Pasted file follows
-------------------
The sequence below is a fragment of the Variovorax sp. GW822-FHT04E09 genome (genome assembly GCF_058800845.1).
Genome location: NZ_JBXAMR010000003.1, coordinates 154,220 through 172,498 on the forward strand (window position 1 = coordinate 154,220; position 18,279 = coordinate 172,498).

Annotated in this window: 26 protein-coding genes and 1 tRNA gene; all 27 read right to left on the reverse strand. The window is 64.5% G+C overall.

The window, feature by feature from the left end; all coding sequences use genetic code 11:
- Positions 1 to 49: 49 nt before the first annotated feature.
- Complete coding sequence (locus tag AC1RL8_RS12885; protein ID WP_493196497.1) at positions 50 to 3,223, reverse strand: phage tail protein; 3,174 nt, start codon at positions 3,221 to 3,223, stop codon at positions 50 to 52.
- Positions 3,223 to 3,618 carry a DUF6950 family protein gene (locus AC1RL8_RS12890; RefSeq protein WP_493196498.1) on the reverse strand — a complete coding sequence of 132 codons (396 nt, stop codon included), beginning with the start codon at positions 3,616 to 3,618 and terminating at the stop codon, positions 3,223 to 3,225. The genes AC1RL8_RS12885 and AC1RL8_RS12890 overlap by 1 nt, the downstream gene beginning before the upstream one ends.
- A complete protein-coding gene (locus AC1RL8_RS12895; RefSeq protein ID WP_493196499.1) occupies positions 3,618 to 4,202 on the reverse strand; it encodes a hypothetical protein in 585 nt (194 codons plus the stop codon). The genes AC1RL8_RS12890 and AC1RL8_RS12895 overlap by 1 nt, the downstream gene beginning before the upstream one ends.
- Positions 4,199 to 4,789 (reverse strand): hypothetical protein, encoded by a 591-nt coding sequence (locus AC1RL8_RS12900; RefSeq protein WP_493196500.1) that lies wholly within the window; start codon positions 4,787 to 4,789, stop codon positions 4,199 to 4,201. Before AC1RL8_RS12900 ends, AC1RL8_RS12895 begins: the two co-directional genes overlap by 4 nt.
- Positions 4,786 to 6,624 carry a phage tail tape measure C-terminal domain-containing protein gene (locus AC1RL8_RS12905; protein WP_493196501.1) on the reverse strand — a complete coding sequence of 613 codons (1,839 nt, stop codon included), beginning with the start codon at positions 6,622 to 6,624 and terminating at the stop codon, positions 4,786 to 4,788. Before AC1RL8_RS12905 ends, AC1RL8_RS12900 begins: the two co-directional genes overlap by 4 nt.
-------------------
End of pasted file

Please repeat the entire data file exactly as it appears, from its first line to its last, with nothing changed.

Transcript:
The sequence below is a fragment of the Variovorax sp. GW822-FHT04E09 genome (genome assembly GCF_058800845.1).
Genome location: NZ_JBXAMR010000003.1, coordinates 154,220 through 172,498 on the forward strand (window position 1 = coordinate 154,220; position 18,279 = coordinate 172,498).

Annotated in this window: 26 protein-coding genes and 1 tRNA gene; all 27 read right to left on the reverse strand. The window is 64.5% G+C overall.

The window, feature by feature from the left end; all coding sequences use genetic code 11:
- Positions 1 to 49: 49 nt before the first annotated feature.
- Complete coding sequence (locus tag AC1RL8_RS12885; protein ID WP_493196497.1) at positions 50 to 3,223, reverse strand: phage tail protein; 3,174 nt, start codon at positions 3,221 to 3,223, stop codon at positions 50 to 52.
- Positions 3,223 to 3,618 carry a DUF6950 family protein gene (locus AC1RL8_RS12890; RefSeq protein WP_493196498.1) on the reverse strand — a complete coding sequence of 132 codons (396 nt, stop codon included), beginning with the start codon at positions 3,616 to 3,618 and terminating at the stop codon, positions 3,223 to 3,225. The genes AC1RL8_RS12885 and AC1RL8_RS12890 overlap by 1 nt, the downstream gene beginning before the upstream one ends.
- A complete protein-coding gene (locus AC1RL8_RS12895; RefSeq protein ID WP_493196499.1) occupies positions 3,618 to 4,202 on the reverse strand; it encodes a hypothetical protein in 585 nt (194 codons plus the stop codon). The genes AC1RL8_RS12890 and AC1RL8_RS12895 overlap by 1 nt, the downstream gene beginning before the upstream one ends.
- Positions 4,199 to 4,789 (reverse strand): hypothetical protein, encoded by a 591-nt coding sequence (locus AC1RL8_RS12900; RefSeq protein WP_493196500.1) that lies wholly within the window; start codon positions 4,787 to 4,789, stop codon positions 4,199 to 4,201. Before AC1RL8_RS12900 ends, AC1RL8_RS12895 begins: the two co-directional genes overlap by 4 nt.
- Positions 4,786 to 6,624 carry a phage tail tape measure C-terminal domain-containing protein gene (locus AC1RL8_RS12905; protein WP_493196501.1) on the reverse strand — a complete coding sequence of 613 codons (1,839 nt, stop codon included), beginning with the start codon at positions 6,622 to 6,624 and terminating at the stop codon, positions 4,786 to 4,788. Before AC1RL8_RS12905 ends, AC1RL8_RS12900 begins: the two co-directional genes overlap by 4 nt.